Top 3 Most Common Mistakes in Title Tag Copywriting for Lead Generation
Title tags are snippets of code that describe the subject matter of a Web page. Pound for pound, they are the most powerful elements of content on a Web page, by far. Title tags have immense impact on SEO, content promotion and branding. Title tags display in browser tabs, below links on SERPs, and in social media shares. If readers like what they see, they click on the links. If Google crawlers make sense out of the title tag and are suitably impressed, the page’s content moves up in ranking.
Given the importance of title tags on SEO, content promotion and branding, let’s take a look at the most common mistake made in each area. Avoid all three of these, and you’ll put together solid title tags every time.
SEO Title Tag Error: Using Non-Relevant Keywords
It’s tempting to use juicy keywords in a title tag even if they don’t line up with the page content — for instance, using “comprehensive accounting services” in the title tag of a page that talks about a single service or the history of the firm.
When title tags are misaligned with on-page content, Google crawlers get confused and tend to overlook the page; and they should, because misaligned title tags confuse readers when they click through to the page, and exit quickly and often become annoyed at the company (brand).
This error is deadly for lead generation, because non-relevant keywords damage SEO, content promotion and branding — resulting in fewer readers and conversions.
Content Promotion Error: Over Promising
Provocative title tags, when used for link bait or simply to attract readers through social sharing, is a great technique, provided the content delivers. When content (here I am thinking mainly about blog posts, where title tags and H1 tags are often identical) fails to deliver on the promise of the title tag, readers are disappointed, resulting in the opposite outcome of what was intended. Instead of forging a better brand image through the content, the brand image is undermined because of it.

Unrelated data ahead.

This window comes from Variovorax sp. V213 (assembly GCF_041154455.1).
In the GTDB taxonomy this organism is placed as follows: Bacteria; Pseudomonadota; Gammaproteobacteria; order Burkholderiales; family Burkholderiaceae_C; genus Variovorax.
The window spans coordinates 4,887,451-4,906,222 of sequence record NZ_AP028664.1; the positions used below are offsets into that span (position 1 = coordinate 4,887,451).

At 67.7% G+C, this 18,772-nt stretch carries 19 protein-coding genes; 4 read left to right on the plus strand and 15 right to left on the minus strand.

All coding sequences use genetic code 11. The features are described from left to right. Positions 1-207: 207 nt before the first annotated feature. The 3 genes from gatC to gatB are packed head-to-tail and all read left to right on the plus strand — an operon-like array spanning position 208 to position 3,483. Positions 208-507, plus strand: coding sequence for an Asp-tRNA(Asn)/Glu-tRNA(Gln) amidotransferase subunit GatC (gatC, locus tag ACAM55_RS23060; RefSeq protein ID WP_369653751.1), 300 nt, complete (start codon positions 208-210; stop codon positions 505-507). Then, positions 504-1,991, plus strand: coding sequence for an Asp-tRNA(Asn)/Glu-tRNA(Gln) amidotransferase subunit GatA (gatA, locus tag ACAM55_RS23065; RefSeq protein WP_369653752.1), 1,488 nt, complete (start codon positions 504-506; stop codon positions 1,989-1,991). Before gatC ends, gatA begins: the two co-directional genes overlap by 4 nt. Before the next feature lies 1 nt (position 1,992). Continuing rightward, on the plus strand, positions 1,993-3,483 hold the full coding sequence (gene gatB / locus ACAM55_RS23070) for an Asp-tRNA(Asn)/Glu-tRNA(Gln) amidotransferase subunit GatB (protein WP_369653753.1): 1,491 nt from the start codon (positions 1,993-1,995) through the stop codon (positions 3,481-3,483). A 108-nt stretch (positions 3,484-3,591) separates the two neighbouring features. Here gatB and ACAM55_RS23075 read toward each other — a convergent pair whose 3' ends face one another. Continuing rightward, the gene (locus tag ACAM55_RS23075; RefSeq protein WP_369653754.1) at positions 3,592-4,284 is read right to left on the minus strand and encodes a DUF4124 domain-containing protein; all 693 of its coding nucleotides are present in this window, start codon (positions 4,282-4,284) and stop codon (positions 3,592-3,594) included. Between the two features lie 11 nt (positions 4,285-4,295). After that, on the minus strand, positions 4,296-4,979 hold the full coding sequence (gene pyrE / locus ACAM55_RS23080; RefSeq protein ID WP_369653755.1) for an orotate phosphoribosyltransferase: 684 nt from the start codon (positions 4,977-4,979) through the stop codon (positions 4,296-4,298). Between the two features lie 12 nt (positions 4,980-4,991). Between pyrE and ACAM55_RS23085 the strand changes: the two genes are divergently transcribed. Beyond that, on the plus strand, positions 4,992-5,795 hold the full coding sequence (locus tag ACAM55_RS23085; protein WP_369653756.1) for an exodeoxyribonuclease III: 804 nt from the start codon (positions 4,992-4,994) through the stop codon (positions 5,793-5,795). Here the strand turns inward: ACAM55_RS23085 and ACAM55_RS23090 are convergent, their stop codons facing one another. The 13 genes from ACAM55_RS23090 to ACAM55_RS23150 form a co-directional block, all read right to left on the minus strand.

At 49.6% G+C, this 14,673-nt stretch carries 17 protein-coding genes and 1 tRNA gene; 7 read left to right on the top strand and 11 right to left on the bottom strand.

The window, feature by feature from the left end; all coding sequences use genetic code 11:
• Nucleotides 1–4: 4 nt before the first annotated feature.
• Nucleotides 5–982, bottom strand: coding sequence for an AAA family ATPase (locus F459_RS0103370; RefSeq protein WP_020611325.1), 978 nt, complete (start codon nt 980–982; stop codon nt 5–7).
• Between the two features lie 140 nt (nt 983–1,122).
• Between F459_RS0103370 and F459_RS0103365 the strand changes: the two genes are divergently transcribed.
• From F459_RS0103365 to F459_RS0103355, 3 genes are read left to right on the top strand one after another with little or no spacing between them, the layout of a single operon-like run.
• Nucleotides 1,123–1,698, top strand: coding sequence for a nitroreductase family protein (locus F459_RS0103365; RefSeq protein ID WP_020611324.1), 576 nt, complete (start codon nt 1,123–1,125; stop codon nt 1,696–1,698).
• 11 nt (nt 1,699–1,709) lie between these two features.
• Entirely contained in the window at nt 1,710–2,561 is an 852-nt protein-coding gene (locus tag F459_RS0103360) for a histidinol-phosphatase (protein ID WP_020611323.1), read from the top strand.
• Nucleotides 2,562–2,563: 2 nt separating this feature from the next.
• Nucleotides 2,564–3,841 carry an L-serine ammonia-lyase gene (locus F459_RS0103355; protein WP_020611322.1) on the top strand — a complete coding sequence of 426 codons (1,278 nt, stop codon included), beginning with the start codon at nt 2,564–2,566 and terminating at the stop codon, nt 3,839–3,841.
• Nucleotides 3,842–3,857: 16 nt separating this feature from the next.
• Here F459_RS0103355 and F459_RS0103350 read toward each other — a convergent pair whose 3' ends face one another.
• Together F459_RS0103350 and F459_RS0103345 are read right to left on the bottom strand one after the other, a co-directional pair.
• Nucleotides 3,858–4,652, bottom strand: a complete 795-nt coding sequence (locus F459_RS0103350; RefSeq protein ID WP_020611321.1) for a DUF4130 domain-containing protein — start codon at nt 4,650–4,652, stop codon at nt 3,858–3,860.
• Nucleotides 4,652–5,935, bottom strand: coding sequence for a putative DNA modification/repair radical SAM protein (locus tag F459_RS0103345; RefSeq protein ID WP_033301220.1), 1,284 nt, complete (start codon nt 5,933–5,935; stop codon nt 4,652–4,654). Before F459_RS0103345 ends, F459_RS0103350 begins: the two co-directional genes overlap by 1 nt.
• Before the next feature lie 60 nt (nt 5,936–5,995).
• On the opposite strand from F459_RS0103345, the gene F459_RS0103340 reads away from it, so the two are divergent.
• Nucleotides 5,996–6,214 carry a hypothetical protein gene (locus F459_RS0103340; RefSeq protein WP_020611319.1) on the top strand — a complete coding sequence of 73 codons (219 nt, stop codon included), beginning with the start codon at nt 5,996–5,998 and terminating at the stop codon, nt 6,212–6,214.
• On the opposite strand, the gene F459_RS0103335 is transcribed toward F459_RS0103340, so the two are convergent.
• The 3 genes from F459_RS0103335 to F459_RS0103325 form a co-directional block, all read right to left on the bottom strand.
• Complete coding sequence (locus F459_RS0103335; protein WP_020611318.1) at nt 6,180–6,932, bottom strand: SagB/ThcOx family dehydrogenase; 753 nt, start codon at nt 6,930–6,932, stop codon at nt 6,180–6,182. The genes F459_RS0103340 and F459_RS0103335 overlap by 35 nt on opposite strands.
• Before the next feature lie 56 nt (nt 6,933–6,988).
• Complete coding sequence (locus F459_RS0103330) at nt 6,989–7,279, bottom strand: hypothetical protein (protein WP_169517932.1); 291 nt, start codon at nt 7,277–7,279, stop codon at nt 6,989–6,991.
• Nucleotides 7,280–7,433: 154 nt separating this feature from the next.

Over-the-top titles are often a panicky reaction to content overload. Content marketers figure, nobody is going to notice my content unless I give it an explosive title. Avoid this mindset. I have always been a proponent of factual, descriptive title tags for business content. For business purposes, informational value trumps sensational value. If your goal is lead generation, you are looking for qualified, serious-minded readers, not every Tom, Dick and Mary looking for a cheap online thrill. All they do is inflate traffic numbers and deflate conversion rates.
Branding Error: Non-Strategic Branding Elements in the Title Tag
From a branding perspective, “Keyword Keyword Keyword | Company Name” is a solid default structure for certain pages, but not necessarily all pages. The plus side of including a branding element (company name, brand name, etc.) is that it spreads your name in Google SERPs and social media shares. The downsides are:
- Branding elements chew up character count at the expense of keywords;
- too much company name repetition may annoy readers; and,
- for many types of pages, the branding elements are not particularly important to readers.
Branding elements can have not only a neutral effect on readers, but also a negative one. For instance, if a company offers comprehensive accounting services, and its brand is not widely known, adding the company name could actually deter Google users from clicking through (they think, “Hmm, comprehensive is great, but this could be a fly-by-night operation). From a lead generation perspective, hitting the right keywords is what will attract the biggest pool of qualified traffic.
On the other hand, certain website pages scream for branding. They include:
- Company pages: The content is about the company; a branding element is completely relevant.
- Job listing pages: If people share links to your job listing pages, job candidates are going to be supremely interested in the name of the company offering the job.
- Company news pages: Same as job listings; anyone reading a news story about a company wants to know the name of the company.
Bottom line: Branding decisions relating to title tags cannot be made in a sweeping manner. Think about how the brand relates to the content of the page to readers.
Of course, there are a 101 other things to keep in mind when writing title tags, and I welcome you to share your ideas here. For a deeper look, check out this title tag article my colleague wrote back in 2012 for CMI.